Death Classification: Line of Duty Death

Agency: Chicago Police Department

Served: 18 days

Unit of Assignment / Detail: District 13, 17th Precinct - Maxwell

District of Incident (Present Day): 012 - Near West

Location of Occurrence: 

Cause of Death: Gunfire - Enemy

Age at Time of Death: 26


Date of Birth: 05 Jul 1894

Date of Appointment: 20 May 1921

Date of Incident: 012 - Near West

End of Watch: 07 Jun 1921

Date of Interment: 11 Jun 1921


Interment Details

 Cemetery: Resurrection Catholic Cemetery - Justice, Illinois
 Grave Location: Unknown
 Interment Disposition: Burial


Memorial Details

Superintendent’s Honored Star Case: Panel # B-6

Gold Star Families Memorial Wall: Panel # 13

Illinois Police Officers Memorial Wall: Panel # 2, Line 5

National Law Enforcement Officers Memorial Wall: Panel # 6-E: 11

Officer Down Memorial Page: Listed



 Military Service: U.S. Navy


Incident & Biographic Details

Probationary Patrolman Joseph Kurtz, Star #2711, aged 26 years, was an 18 day veteran of the Chicago Police Department, assigned to District 13, 17th Precinct – Maxwell.

On June 7, 1921, at 7:45 p.m., Officer Kurtz was on duty in plain clothes with his partner, Patrolman James F. Hennelly. Officer Kurtz was still waiting for his first police uniform after being on the job only 18 days. The officer responded to the scene of a “battery in progress“ between a man and two intoxicated brothers, Arthur Brinzing and Louis Brinzing, on the Southeast corner of 17th and Canal Streets. As Officer Kurtz attempted to subdue Arthur Brinzing, his brother struggled with Officer Hennnelly. During the struggle Officer Hennelly realized that he recognized Arthur as a policeman who worked out of the Maxwell Street Station. While struggling with Louis, Officer Hennelly attempted to make Officer Kurtz and Arthur aware of their shared profession so they would stop scuffling.

Tragically, Officer Hennelly’s drawn attention allowed Louis Brinzing to reach inside his coat pocket and gain control of his service revolver. Louis aimed the gun at Officer Kurtz and fired hitting him in the chest. Hennelly immediately disarmed him after the first shot, but it was to late. A citizen, Jerry J. Memec of 553 West Sixteenth Street, was driving by stopped, loaded the wounded officer into his car and rushed him to Cook County Hospital. Both Arthur and Louis Brinzing were then taken into custody and transported to the Maxwell station where they sat in a cell together. Unfortunately, Officer Kurtz died en route to the hospital and was instead taken to the county morgue. Mr. Memec then relocated to the Maxwell Street Station to report the officer’s death. The man the brothers were beating up slipped away during the struggle and was never located.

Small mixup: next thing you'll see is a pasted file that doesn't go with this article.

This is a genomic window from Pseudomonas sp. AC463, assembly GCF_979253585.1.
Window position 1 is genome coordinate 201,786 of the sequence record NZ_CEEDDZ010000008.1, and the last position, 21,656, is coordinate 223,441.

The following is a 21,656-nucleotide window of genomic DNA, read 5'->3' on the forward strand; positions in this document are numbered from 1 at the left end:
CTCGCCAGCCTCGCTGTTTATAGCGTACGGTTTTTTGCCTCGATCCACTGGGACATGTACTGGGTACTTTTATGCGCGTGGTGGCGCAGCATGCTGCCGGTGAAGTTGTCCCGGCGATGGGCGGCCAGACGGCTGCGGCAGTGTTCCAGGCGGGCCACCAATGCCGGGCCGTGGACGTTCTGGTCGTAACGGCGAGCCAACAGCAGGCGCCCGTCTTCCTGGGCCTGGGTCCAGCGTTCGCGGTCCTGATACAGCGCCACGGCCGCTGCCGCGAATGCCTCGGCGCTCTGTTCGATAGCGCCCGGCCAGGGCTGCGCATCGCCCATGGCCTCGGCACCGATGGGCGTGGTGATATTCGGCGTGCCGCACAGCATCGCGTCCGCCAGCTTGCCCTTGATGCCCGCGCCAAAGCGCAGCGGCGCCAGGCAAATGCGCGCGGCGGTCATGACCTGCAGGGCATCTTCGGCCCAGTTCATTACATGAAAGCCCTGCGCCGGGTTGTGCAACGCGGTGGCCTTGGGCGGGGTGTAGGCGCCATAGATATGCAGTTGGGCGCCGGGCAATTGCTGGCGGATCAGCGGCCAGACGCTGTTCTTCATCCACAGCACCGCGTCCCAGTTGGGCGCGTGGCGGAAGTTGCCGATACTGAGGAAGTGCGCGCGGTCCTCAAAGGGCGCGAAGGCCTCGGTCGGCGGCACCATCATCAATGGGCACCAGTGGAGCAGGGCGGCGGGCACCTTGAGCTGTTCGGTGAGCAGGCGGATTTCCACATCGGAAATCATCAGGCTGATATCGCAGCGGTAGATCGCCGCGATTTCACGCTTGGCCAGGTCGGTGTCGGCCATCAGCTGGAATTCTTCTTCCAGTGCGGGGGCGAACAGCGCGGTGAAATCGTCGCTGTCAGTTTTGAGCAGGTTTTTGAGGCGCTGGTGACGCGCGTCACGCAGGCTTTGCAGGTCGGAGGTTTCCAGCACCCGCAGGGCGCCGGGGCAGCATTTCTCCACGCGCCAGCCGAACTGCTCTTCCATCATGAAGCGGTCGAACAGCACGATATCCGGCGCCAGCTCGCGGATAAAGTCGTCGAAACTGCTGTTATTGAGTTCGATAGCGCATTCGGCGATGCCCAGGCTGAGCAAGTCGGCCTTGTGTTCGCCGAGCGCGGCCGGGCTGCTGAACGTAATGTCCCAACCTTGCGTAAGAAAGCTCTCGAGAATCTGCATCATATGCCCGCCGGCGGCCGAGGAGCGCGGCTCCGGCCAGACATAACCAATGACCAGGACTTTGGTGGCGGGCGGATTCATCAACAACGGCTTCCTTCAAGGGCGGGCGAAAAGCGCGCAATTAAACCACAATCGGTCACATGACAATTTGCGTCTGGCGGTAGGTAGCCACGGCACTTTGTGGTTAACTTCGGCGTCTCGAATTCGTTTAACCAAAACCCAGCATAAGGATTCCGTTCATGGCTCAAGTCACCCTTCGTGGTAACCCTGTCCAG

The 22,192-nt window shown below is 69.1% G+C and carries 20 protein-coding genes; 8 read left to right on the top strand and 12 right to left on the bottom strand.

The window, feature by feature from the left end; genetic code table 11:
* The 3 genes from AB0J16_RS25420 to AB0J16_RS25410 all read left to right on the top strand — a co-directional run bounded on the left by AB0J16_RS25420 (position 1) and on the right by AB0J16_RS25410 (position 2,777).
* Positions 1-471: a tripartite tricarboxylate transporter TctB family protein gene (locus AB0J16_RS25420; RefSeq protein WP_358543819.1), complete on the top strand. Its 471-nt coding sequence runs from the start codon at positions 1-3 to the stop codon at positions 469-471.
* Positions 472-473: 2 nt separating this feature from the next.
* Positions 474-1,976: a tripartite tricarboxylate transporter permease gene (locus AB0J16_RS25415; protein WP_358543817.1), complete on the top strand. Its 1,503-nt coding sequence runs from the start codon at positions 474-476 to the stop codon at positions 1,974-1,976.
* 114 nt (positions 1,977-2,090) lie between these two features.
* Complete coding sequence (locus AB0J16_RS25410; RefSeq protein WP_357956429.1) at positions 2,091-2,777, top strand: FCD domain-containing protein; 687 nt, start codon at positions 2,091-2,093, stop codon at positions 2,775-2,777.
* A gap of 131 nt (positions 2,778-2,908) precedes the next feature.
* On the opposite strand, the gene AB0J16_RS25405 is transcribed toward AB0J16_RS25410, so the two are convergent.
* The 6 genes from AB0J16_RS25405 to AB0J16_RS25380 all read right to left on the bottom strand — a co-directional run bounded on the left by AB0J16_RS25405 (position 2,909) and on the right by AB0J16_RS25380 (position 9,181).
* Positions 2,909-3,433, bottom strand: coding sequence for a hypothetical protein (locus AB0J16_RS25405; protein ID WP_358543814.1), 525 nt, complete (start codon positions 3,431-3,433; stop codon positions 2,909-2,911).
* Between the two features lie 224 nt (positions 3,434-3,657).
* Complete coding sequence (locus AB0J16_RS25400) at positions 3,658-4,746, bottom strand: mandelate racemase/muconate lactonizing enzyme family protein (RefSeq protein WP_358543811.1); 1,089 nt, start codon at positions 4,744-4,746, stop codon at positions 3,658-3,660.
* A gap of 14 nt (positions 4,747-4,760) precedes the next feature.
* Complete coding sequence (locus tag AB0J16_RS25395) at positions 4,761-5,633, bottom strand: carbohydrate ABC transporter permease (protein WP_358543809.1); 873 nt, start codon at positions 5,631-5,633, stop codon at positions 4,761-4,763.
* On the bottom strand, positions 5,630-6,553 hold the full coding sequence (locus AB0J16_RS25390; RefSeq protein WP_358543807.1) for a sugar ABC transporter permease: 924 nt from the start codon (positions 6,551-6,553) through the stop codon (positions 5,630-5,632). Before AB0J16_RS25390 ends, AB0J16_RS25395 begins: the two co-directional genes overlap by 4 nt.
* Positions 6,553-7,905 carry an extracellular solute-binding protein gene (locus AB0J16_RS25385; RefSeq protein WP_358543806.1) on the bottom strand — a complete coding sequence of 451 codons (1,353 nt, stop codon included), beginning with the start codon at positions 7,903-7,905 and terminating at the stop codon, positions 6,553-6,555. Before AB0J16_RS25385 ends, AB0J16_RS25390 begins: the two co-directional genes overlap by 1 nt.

On June 8, 1921, Officer Brinzing was officially reprimanded by the Department under Special Order #221, S.P.9.C. On June 9, 1921, Louis Brinzing was held to the Grand Jury on a charge of murder and his brother was held as an accessory. On October 19, 1921, Louis Brinzing was acquitted and the case against Arthur Brinzing was nolle prossed by Judge Fitch. On July 1, 1921, Officer Brinzing was again reprimanded by the Department under Special Order #242.5, R.D.

Officer Kurtz was waked at his residence located at 924 West 35th Street. He was laid to rest on June 11, 1921 in Resurrection Catholic Cemetery, 7201 Archer Avenue, Justice, Illinois.

Probationary Patrolman Joseph Kurtz, born July 5, 1894, received his Probationary Appointment to the Chicago Police Department on May 20, 1921.

Officer Kurtz served in the U.S. Navy from April 4, 1917 thru April 14, 1919, was a veteran of Worl War 1 and was Honorably Discharged at the rank of Gunners Mate 3rd Class. He was survived by his parents: Andrew and Mary and siblings: Harold, Isadore, Leo, Leona and Louis.

Incident recorded under Chicago Police Historical Homicide Database, Case #7451.